History of the Most Famous Christmas Carols
By: Micaela Aboody
It’s that magical time of year again where houses are donning Christmas lights, decorations are everywhere you look and all you hear at the shops are Christmas carols. But, have you ever thought as to how Christmas Carols came to be?
Here are three of the most famous Christmas carols and their history.
A beautiful carol about a new baby born on a calm silent night. The lyrics were originally written in German as “Stille Nacht” by a young priest named Joseph Mohr in 1816 after the Napoleonic wars.
In 1817, he transferred to a parish in St Nicholas and asked his friend, Franz Xaver Gruber, to write music for the six-verse carol.
On Christmas eve of 1818, Stille Nacht Heilige Nacht (Silent Night Holy Night) was first performed by the two friends in front of Mohr’s congregation.
The song was so liked by his congregation some took copies of the music back to their hometowns where it was eventually picked up by two families, the Strassers and the Rainers, who were travelling folk singers. By adding this carol to their shows, it quickly became popular throughout Europe and America.
The composition evolved and was translated into over 300 languages. However, Silent Night’s most important part of history was the 1914 Christmas Truce where English and German soldiers laid their weapons down on Christmas Eve and sang the now famous carol.
Silent Night’s most important part of history was the 1914 Christmas Truce where English and German soldiers laid their weapons down on Christmas Eve and sang the now famous carol.
Over the years the peaceful melody has united people across faiths and cultures on the eve of Christmas.
O Holy Night
In 1847, Placide Cappeau, a French poet was asked by the local priest to write a carol to celebrate the renovation of their new organ.
Not being a Christian himself, Cappeau read about the birth of Christ and tried to imagine what it would have been like to be there to witness the miracle of the birth of Christ.
Cappeau contacted his friend Adolphe Charles Adams to compose the music. “Cantique de Noel” (O Holy Night) was first performed three weeks later at a midnight mass and become quite the favourite among congregations.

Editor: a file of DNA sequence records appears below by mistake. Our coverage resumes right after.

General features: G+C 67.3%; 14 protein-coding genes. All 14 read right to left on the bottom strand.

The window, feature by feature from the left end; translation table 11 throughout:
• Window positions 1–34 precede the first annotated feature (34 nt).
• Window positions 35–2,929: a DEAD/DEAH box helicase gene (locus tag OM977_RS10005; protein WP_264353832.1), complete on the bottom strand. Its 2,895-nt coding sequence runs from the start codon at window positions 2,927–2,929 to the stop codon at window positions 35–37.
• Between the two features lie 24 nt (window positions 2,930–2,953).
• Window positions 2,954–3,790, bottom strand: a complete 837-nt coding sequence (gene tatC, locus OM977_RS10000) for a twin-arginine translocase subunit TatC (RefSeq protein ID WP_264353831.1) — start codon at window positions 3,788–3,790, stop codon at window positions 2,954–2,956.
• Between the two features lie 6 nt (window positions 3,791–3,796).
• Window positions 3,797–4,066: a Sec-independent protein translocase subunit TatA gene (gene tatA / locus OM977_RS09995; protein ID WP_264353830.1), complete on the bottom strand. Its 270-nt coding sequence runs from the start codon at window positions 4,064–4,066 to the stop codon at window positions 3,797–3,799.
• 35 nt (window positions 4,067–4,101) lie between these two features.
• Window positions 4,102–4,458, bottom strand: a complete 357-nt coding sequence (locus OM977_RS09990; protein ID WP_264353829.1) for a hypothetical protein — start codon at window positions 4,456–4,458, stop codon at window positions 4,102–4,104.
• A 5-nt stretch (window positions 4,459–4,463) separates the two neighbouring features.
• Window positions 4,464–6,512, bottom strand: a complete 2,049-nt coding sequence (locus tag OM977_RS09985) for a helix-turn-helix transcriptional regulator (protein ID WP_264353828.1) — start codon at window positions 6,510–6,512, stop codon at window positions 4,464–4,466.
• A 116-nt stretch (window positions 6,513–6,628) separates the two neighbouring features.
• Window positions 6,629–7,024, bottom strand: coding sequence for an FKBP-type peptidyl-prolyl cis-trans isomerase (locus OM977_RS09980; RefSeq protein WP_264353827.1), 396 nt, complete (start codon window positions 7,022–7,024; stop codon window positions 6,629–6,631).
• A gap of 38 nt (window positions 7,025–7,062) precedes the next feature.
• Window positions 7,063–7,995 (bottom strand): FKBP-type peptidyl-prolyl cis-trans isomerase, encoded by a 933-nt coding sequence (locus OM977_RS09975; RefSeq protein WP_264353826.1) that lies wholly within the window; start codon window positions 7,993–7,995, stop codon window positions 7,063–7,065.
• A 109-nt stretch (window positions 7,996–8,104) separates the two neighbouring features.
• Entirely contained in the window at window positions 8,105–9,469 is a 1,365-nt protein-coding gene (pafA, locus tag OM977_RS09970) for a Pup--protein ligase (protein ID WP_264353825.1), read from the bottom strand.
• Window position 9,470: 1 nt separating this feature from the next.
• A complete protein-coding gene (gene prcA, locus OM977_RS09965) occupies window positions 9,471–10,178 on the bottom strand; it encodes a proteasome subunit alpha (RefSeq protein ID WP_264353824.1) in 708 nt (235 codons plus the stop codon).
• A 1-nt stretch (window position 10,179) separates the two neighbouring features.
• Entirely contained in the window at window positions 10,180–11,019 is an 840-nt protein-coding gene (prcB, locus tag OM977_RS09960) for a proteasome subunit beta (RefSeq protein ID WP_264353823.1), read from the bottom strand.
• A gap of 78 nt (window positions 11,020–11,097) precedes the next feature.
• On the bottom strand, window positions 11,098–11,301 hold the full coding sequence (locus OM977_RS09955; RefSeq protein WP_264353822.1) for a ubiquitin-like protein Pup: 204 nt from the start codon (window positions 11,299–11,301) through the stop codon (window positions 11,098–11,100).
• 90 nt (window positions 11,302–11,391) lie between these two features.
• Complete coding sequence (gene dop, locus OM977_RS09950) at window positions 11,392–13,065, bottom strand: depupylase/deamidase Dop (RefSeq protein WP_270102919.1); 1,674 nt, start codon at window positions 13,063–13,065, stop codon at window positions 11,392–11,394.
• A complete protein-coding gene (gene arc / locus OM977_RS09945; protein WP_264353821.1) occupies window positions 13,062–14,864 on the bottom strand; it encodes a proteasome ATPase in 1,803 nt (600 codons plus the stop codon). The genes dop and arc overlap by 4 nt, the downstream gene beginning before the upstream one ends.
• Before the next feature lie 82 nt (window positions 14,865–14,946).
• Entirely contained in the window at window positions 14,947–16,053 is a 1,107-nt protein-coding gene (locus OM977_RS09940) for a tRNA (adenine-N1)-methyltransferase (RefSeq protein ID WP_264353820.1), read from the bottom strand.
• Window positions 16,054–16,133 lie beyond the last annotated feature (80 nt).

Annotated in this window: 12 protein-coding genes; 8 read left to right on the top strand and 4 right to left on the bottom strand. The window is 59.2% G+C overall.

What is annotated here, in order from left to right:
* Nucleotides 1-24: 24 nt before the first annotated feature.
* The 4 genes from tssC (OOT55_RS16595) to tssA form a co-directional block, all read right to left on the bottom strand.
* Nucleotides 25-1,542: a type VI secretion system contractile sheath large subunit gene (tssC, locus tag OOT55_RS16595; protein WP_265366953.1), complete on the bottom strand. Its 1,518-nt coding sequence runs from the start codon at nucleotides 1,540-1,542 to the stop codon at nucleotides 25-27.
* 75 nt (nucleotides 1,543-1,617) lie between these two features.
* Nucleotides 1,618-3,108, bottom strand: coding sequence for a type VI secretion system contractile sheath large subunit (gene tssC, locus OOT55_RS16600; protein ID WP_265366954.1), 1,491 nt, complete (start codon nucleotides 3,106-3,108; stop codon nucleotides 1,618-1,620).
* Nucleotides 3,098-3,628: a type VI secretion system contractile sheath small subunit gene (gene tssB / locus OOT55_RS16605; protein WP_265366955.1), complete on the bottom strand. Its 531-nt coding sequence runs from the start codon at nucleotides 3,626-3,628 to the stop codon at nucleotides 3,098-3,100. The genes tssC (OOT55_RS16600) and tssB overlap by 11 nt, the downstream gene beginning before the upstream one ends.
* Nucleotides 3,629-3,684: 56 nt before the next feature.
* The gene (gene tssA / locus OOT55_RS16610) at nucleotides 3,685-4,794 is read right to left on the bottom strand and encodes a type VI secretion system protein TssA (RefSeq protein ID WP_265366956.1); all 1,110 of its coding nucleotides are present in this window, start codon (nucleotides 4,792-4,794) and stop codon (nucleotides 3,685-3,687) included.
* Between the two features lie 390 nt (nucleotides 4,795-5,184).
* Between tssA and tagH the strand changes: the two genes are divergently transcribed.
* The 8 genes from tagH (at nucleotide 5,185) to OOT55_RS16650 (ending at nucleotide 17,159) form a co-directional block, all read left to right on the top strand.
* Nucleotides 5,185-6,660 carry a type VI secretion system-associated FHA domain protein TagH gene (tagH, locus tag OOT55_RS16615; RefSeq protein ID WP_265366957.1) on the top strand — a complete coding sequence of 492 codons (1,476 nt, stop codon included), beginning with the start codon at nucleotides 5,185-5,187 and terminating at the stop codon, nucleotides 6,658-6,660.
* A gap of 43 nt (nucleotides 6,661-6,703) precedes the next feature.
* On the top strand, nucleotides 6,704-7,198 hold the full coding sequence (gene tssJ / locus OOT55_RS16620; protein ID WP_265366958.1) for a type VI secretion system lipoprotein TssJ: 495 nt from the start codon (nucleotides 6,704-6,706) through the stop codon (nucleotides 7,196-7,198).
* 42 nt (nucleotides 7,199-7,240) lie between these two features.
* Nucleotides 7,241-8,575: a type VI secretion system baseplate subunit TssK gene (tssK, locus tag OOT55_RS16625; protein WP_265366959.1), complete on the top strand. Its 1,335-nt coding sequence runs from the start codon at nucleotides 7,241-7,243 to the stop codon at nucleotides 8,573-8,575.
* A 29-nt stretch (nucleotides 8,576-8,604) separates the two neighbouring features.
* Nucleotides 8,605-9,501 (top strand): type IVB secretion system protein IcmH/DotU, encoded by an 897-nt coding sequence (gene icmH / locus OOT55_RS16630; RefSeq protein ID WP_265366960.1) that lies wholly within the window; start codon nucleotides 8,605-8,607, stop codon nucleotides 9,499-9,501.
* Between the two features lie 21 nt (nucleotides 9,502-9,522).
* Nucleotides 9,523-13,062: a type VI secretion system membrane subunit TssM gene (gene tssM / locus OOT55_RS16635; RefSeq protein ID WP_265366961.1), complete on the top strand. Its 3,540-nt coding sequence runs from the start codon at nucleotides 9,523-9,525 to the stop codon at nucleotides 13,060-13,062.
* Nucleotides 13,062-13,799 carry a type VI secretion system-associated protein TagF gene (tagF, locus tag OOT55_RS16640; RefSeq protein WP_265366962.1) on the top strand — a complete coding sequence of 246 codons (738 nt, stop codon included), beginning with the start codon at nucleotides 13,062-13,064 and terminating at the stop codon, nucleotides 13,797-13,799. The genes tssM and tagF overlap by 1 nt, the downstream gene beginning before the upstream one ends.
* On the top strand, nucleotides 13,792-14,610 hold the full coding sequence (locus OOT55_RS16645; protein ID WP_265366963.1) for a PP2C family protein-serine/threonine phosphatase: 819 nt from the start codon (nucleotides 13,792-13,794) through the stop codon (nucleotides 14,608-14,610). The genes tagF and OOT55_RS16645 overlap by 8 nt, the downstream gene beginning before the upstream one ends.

However, when Church leaders realised Cappeau had renounced the church and joined a socialist movement they stopped the carol being sung in their churches. But the carol was still a favourite in family homes across France.
This carol also became a favourite among war time when American writer John Sullivan Dwight discovered the song in 1855 and published it in his journal. O Holy Night quickly gained popularity throughout America especially with the abolitionists during the Civil War.
Now in the 21st century the carol is still a success with it being recorded by popular artists such as Celine Dion and Mariah Carey. Although, it is more so the words behind the carol as we celebrate when God became one of us, the birth of Jesus Christ.
Joy to the World
While Silent Night and O Holy Night are about the night Jesus Christ was born, Joy to the World is the more joyous and uplifting carol celebrating the amazing return of Christ.
Written in 1719 by English writer and poet Isaac Watts, he based the words on Psalm 98 of the bible. Joy to the World first appeared in his famous collection The Psalms of David, imitated in the language of the New Testament.
The poem was never intended to be a Christmas carol nor did Watts realise he would write one of the most popular Christmas Carols.
More than a century later, in 1836, Presbyterian hymn composer and music teacher Lowell Mason set the hymn to music.
He published it during the Christmas season and is how the song became associated with Christmas time.
Article supplied with thanks to Hope Media.
Feature image: Photo by Aaron Burden on Unsplash